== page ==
The Cincinnati Reds are going to the playoffs for the first time in 15 years and the town is just incredibly stoked. Enthusiasm is rampant, expectations are off the charts. Fans are giddy.
It's contagious. Reds fans hang on every pitch. Downtown is awash in red. You don't know confidence until you come to the Queen City and experience the unwavering optimism the town has for its baseball team. It's humbling, actually.
It is possible, in an old-school baseball town where for a decade winning was a concept, that some folks are actually enjoying the winning. They're like the Japanese soldiers from World War II, holed up in caves on Borneo, a decade after the war ended.
I don't know them. I know the people quoted above. They post on my
Is Cincinnati happy for its baseball team? Yep. In its own, Cincinnati way. At various times during a year in which the home team has been in first place 105 days, and every day but two since Aug. 2, fans have celebrated the scrappy local nine by demanding that half the Everyday Eight be demoted, traded, waived or otherwise banished.
Baker has kept his young players confident while letting his vets run the clubhouse. It's a calm, loose place. The Reds have overachieved. Everybody gets along. If that's not partly Dusty's doing, then why have a manager?
Fans obsess instead on Baker's lineups, his affection for older, underperforming players, and the time he spends worrying about egos and psyches. The only difference between a Reds win and a Reds loss is the amount of second-guessing Baker hears. And believe me, he listens.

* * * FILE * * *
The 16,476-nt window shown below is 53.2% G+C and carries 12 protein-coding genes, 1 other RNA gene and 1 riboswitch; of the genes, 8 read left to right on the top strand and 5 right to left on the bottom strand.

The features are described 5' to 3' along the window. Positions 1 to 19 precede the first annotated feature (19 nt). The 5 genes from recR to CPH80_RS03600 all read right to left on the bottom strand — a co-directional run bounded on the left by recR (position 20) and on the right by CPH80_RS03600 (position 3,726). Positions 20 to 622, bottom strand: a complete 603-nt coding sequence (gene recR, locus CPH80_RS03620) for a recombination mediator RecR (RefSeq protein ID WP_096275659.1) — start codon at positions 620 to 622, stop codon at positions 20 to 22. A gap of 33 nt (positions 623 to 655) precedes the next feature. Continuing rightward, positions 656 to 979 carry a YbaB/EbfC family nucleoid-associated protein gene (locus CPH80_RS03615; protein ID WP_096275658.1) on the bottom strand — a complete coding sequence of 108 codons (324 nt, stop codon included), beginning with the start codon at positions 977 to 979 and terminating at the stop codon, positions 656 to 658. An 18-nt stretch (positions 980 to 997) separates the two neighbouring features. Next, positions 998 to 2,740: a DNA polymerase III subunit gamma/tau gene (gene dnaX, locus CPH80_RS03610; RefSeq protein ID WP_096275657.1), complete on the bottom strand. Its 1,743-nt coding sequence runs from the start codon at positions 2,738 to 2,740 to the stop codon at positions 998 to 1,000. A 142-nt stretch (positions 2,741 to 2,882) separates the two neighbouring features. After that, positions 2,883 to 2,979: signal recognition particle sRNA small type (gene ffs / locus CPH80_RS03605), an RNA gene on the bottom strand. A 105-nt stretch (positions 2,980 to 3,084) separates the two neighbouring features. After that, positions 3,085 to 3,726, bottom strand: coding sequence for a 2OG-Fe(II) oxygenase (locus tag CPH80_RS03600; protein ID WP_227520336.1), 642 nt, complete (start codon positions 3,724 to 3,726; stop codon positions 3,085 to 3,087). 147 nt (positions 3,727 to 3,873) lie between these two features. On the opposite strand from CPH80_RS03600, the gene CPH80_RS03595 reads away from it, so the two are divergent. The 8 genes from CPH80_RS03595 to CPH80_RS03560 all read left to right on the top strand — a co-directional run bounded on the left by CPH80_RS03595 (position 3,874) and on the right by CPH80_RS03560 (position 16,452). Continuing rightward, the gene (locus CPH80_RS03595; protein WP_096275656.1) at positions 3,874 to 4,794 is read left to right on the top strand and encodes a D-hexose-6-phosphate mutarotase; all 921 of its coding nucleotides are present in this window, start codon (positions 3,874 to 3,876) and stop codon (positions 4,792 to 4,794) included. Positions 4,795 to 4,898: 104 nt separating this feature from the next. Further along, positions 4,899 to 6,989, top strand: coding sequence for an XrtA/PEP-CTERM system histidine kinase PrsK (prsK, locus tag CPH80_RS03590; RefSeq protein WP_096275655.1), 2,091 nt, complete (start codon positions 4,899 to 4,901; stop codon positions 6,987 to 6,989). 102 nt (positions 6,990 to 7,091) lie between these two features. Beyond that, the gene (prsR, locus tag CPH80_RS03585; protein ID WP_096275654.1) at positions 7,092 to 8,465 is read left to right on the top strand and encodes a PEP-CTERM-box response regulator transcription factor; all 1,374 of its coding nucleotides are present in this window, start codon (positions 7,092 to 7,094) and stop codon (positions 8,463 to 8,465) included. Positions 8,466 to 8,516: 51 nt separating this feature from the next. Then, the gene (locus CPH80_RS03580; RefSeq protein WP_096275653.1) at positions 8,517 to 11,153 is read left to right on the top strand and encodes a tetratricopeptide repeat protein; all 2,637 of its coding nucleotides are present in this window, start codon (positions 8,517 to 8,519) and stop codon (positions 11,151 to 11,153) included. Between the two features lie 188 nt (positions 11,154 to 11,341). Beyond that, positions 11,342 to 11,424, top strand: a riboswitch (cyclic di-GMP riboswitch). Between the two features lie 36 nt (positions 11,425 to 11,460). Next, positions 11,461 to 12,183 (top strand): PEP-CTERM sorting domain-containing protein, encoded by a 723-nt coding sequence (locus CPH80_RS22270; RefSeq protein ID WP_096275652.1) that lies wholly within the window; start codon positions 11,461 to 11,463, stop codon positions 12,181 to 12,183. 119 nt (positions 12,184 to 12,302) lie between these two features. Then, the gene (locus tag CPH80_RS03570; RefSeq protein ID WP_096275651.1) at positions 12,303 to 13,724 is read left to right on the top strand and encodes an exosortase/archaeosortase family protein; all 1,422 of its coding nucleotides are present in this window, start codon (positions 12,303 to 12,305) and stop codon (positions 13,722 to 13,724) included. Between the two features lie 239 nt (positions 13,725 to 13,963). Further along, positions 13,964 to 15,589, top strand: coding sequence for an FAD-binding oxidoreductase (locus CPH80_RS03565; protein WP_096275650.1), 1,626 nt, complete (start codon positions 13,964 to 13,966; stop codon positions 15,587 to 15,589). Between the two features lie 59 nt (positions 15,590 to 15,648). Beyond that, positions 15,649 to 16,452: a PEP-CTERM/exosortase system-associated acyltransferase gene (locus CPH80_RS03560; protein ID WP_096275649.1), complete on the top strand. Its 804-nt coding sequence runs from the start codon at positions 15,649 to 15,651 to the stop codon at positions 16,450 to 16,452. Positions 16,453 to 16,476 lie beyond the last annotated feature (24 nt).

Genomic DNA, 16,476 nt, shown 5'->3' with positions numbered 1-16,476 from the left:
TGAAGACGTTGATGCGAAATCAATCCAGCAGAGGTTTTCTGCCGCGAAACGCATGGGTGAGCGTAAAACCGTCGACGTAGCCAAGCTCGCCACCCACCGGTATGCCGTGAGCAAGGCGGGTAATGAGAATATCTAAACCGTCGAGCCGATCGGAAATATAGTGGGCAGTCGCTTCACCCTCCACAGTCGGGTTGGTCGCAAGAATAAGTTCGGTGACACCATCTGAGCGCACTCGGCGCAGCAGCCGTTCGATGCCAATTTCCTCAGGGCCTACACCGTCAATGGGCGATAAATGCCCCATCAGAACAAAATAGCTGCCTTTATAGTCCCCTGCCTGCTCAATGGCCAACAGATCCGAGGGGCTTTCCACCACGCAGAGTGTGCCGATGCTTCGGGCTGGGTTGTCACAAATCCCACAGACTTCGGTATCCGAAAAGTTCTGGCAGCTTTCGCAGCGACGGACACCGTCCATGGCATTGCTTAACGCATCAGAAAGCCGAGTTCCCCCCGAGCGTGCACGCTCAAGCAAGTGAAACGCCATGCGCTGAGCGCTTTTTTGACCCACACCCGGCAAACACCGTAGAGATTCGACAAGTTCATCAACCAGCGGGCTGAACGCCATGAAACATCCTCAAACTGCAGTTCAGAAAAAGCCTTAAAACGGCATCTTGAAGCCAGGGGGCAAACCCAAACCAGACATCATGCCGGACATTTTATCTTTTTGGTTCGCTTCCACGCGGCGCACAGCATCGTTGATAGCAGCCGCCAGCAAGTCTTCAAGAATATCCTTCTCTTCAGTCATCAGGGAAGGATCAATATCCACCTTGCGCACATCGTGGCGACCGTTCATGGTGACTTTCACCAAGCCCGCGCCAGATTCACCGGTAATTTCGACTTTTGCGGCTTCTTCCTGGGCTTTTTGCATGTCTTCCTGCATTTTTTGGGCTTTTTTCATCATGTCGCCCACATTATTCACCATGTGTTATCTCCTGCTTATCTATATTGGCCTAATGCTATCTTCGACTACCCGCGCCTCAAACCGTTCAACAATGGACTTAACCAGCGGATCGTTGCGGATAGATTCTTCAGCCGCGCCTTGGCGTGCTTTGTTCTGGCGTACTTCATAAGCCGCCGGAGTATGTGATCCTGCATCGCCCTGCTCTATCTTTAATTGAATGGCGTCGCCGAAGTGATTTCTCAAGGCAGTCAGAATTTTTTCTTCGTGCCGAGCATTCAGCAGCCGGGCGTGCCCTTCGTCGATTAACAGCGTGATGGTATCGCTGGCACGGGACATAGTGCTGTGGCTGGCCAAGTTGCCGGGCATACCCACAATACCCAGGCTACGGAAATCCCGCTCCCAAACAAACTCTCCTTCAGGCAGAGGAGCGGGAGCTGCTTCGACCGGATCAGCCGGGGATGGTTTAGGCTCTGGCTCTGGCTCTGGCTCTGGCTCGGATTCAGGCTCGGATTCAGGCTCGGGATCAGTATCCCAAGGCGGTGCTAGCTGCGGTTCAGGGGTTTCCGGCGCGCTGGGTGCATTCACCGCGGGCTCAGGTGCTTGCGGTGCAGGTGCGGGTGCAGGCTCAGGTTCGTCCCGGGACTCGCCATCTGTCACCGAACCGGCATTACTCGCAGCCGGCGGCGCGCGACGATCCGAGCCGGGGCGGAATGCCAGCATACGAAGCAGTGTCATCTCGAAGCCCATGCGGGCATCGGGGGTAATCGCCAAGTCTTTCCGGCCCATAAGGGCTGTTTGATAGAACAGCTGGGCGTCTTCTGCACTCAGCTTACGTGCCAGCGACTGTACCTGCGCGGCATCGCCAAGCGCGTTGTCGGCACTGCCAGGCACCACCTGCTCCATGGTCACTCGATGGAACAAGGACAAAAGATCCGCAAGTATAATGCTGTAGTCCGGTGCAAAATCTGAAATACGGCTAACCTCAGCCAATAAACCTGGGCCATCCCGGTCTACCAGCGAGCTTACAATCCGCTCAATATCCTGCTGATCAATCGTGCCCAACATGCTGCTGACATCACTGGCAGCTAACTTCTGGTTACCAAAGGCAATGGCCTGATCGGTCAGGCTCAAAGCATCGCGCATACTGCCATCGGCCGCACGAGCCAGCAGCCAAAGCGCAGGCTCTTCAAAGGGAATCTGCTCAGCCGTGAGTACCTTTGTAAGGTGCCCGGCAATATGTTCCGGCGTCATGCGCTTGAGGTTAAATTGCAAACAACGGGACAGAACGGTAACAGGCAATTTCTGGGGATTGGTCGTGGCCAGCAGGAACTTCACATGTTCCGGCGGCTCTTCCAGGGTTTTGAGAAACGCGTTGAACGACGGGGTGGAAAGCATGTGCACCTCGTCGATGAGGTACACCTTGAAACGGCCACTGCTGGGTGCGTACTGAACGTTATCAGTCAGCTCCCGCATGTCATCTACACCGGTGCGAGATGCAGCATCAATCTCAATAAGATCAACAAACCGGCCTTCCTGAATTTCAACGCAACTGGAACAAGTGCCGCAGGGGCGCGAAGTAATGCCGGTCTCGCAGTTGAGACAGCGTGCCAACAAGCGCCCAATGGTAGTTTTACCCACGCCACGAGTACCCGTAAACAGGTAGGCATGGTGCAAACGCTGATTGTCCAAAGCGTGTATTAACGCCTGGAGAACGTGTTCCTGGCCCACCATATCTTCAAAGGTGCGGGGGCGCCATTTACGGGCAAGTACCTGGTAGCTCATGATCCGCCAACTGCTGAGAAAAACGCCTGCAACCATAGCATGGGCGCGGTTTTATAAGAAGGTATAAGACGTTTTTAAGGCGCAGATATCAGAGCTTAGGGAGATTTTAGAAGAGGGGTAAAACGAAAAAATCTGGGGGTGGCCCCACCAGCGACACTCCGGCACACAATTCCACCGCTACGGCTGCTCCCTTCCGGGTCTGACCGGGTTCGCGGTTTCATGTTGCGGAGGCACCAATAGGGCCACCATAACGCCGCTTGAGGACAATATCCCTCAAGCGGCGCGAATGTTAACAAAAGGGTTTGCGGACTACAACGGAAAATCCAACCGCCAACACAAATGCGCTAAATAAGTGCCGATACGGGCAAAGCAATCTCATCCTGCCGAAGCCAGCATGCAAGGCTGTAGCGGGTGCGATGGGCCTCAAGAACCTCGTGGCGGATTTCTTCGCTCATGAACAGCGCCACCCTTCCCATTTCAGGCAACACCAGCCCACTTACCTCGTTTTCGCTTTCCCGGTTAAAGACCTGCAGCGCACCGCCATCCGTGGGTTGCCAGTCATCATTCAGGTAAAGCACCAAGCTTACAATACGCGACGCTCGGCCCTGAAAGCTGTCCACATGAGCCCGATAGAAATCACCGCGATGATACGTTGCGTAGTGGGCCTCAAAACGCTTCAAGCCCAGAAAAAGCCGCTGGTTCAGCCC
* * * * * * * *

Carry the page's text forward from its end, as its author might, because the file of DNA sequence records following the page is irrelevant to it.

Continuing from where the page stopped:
Not long ago, I asked Baker if he'd pondered replacing closer
It was a legitimate question. Baker decided the whole world was against him.
"Some people didn't like the (stuff) I was doing from the start of the season. They didn't like whatever the hell they didn't like. Those people don't manage this ball club. They don't understand the psychological dynamics. There were people that wanted (since-traded
"I ain't worried about what people say. Let's enjoy what we have instead of thinking about what we don't have. How 'bout that?'' Baker said.
That's not how it works in Cincinnati. We're not great at living it up around here. We don't trust success, maybe because we don't see it very much, and when we do, it's just passing through.
We think like a hitter: If we're successful three times out of 10, we're batting .300, and that's pretty good. Success is not trustworthy when your town's athletic resume looks like a banana peel.
On paper, the Reds would seem the least attractive NL playoff representative. They do have losing records against all potential October foes. They don't have a big-time No. 1 starter. Cordero has been a foot in the shower, waiting for a renegade bar of soap.
The Reds will win the weakest division in the National League, maybe in all of baseball. They're ker-bumping to the finish line, having lost 12 of 21 this month. As a small-money team, they'll always be up against the payroll wall.
But the last time they made the playoffs,
Compared to that, these playoffs are a skate across a pond. Unless you're from around here.
Reds fans love their Reds, the best way they know. Every silver lining has its cloud.